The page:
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Evolution Worlds

Score: 60%
ESRB: Everyone
Publisher: Ubisoft Entertainment
Developer: ESP
Media: GCD/1
Players: 1
Genre: RPG

Graphics & Sound:

Evolution Worlds had several predecessors on Dreamcast, a system with few RPG titles in comparison to the heavyweight PlayStation library. Especially if you are craving turn-based action, Evolution Worlds could be one to check out now that Gamecube owners have the benefit of the third game in the Evolution series from ESP.

Judging by my last experience, Evolution Worlds doesn't actually look that much better on Gamecube than it did on Dreamcast, but this has never been an RPG to overuse fancy effects or try and be anything other than whimsical, colorful fun. On this count, the game succeeds, but gamers accustomed to more sophisticated graphics in RPG-like titles on Gamecube(Starfox Adventures being the obvious example) might be turned off by the blocky characters and the lack of visual subtlety. The game plays along in a dungeon by letting you see what you're getting into from a close-up third person perspective or a top-down mode. I liked the third person perspective a lot, and if you find yourself with a favorite character, you can choose him or her to lead the party. Being able to see monsters in the dungeon and make the decision on whether to confront them is nice, and of course you can also try to surprise them from behind or avoid being surprised yourself. The voices are done well, and depending on how you feel about characters talking during battle, you'll find the content amusing. Good music rounds out the entire package. The one thing I don't get in all this is the fact that the game obviously doesn't put a lot of stock in wowing us with crazy realistic visuals, so why didn't they simplify things to the point that loading could be avoided? Load times are so unusual on the Gamecube, I really found myself groaning when a loading screen would come up in the middle of exploring a town. I mean, c'mon people!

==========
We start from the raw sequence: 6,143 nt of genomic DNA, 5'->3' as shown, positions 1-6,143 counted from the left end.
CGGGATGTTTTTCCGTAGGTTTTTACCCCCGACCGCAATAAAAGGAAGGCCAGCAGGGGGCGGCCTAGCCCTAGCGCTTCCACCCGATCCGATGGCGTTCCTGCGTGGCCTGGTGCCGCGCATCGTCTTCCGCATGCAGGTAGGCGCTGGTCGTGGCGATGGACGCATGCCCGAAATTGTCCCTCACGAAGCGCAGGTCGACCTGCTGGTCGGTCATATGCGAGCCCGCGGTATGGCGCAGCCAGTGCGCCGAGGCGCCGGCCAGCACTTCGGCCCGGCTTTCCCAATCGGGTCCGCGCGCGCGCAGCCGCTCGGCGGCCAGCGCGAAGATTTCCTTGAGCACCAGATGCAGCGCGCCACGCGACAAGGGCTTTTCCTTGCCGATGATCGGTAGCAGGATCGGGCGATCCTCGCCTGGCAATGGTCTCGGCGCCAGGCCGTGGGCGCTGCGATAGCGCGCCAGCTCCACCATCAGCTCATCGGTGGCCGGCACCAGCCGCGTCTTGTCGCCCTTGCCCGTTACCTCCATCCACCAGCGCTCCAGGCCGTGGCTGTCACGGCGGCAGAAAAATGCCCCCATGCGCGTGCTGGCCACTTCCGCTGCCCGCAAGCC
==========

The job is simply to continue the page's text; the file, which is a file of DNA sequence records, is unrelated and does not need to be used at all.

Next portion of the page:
Evolution Worlds is an old-school RPG. No fancy scripted sequences or summoning will take up battle time. Complicated controls? Never! Labyrinthine dungeons with tons of secret areas and devious puzzles? Not quite... No, there is really just a story to be told here, characters you'll get to know and become fond of (hopefully) and lots of monsters to fight.

In fact, there is a positive deficit of fancy tricks and supposedly novel ideas in this RPG, which is almost refreshing. I'm actually a little tired of RPG titles that feel compelled to throw in some special feature or genre combination just so they can be described as a 'slash-RPG.' Sometimes, we just want to wade through battle after battle, build levels, discover treasure and upgrade spells and weapons to our hearts' content. If that sounds like your thing, Evolution Worlds does it in spades. The main character, Mag Launcher, reminded me more than a little of Mega Man, and Evolution Worlds plays much like Mega Man Legends if you happened to try that title. In what comes across like an alternate Earth, people are still living under fairly primitive conditions, but have the benefit of vehicles and brave adventurers to unearth treasures that let them use mechanized augmentation. These mechanized units, called Cyframes, are wearable and have the most customization potential as you build up your character in dungeons. For characters who don't depend on Cyframes, magic and items can still defeat enemies. During the course of the game, Mag and his band of adventurers will seek a Cyframe called Evolutia which (it's claimed) has special powers.